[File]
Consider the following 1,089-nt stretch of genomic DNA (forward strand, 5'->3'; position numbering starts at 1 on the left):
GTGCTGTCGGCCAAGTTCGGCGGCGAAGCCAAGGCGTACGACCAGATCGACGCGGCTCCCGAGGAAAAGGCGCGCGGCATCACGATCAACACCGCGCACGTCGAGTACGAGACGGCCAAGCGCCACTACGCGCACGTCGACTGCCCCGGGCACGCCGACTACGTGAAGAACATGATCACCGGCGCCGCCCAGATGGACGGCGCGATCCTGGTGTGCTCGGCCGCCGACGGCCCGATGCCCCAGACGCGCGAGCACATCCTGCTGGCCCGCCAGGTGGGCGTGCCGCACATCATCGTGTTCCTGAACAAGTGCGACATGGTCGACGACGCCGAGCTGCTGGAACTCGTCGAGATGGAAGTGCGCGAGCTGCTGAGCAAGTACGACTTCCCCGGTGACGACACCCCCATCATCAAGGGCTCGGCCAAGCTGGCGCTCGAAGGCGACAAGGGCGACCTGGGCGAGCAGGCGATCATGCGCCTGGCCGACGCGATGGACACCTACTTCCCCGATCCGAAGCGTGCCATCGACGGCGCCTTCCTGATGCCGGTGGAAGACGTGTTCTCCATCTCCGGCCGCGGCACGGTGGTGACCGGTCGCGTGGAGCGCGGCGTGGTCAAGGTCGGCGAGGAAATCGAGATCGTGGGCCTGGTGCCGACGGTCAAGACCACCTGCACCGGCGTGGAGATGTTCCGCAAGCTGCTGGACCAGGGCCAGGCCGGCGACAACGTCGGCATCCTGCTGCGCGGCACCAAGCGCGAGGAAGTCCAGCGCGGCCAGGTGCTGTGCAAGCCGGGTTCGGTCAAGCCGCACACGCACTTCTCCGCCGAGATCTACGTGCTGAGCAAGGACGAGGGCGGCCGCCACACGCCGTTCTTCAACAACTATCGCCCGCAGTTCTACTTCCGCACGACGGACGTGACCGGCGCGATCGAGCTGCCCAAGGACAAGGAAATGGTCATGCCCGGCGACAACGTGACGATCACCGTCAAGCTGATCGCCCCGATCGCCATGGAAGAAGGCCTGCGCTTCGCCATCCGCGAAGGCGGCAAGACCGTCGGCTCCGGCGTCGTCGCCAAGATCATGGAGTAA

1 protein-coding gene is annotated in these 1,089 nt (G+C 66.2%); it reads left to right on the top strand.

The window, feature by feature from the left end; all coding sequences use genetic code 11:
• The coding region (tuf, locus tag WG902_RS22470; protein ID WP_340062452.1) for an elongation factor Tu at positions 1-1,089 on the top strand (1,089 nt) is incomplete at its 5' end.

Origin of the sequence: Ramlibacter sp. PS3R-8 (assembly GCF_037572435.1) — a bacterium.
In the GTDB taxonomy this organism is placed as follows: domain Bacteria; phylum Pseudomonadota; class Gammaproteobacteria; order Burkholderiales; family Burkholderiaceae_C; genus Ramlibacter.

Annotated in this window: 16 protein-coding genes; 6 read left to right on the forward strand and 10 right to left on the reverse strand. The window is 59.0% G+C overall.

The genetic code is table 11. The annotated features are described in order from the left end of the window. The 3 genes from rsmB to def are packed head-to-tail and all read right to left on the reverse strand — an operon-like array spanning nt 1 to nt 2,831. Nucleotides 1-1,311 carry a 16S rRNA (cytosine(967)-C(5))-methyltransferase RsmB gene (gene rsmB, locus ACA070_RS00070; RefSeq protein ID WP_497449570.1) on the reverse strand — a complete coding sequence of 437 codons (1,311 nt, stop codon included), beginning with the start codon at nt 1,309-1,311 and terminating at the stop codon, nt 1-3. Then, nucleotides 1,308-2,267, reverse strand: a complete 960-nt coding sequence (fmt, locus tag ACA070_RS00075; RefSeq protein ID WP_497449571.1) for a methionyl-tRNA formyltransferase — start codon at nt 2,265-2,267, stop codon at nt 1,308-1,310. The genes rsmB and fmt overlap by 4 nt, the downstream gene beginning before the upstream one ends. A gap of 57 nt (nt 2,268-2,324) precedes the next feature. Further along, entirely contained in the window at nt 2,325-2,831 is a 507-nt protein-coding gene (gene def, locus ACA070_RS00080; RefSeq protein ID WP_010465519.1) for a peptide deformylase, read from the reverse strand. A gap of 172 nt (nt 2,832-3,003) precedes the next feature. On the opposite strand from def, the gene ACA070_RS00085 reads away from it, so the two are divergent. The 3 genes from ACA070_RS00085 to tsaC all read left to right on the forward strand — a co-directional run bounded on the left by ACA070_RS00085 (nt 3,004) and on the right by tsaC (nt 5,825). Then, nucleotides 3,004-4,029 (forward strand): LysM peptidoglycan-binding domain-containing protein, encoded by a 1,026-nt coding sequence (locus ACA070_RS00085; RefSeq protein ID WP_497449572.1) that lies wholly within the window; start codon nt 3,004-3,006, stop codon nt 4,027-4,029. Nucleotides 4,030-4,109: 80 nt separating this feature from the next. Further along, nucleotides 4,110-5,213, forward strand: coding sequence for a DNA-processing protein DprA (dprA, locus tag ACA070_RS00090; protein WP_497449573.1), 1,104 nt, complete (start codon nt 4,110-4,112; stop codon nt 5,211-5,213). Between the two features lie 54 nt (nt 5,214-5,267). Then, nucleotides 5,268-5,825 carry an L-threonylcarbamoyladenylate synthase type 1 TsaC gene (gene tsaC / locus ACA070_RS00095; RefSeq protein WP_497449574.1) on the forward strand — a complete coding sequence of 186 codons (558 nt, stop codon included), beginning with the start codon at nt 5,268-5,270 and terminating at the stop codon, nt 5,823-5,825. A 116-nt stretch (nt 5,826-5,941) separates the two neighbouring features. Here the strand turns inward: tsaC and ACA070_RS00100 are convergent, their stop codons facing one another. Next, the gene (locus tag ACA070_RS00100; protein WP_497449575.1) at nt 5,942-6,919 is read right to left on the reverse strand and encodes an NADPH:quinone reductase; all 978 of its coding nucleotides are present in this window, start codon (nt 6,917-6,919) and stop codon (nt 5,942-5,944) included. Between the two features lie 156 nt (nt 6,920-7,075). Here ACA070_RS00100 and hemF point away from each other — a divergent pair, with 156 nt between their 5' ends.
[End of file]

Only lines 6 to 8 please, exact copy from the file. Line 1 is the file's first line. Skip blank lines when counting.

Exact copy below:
Origin of the sequence: Ramlibacter sp. PS3R-8 (assembly GCF_037572435.1) — a bacterium.
In the GTDB taxonomy this organism is placed as follows: domain Bacteria; phylum Pseudomonadota; class Gammaproteobacteria; order Burkholderiales; family Burkholderiaceae_C; genus Ramlibacter.

Annotated in this window: 16 protein-coding genes; 6 read left to right on the forward strand and 10 right to left on the reverse strand. The window is 59.0% G+C overall.